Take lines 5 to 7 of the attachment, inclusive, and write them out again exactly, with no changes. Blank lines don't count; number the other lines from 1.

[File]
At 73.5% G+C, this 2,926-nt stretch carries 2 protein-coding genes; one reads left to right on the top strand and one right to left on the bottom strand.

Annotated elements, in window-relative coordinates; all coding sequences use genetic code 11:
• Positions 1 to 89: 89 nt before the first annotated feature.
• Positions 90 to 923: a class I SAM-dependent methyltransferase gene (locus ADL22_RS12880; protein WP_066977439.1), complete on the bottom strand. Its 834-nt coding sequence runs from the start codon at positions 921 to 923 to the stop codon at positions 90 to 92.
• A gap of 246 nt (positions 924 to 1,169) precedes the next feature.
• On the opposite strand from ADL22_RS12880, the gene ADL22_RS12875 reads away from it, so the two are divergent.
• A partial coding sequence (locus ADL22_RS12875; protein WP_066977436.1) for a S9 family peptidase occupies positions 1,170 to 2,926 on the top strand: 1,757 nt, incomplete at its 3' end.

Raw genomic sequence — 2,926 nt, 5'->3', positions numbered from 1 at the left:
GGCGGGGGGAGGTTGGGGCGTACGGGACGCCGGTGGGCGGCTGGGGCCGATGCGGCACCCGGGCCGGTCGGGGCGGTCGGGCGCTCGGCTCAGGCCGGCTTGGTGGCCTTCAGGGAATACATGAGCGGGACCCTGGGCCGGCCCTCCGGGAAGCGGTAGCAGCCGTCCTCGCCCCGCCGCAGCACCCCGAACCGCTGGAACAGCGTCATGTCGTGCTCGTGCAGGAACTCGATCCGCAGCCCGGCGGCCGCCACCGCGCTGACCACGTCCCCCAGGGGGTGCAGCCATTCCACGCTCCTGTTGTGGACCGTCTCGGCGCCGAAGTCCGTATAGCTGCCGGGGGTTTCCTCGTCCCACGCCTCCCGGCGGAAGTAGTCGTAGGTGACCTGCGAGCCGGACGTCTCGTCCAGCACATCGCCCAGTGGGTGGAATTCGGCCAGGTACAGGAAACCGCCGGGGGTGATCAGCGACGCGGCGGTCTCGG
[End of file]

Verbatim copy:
• A gap of 246 nt (positions 924 to 1,169) precedes the next feature.
• On the opposite strand from ADL22_RS12880, the gene ADL22_RS12875 reads away from it, so the two are divergent.
• A partial coding sequence (locus ADL22_RS12875; protein WP_066977436.1) for a S9 family peptidase occupies positions 1,170 to 2,926 on the top strand: 1,757 nt, incomplete at its 3' end.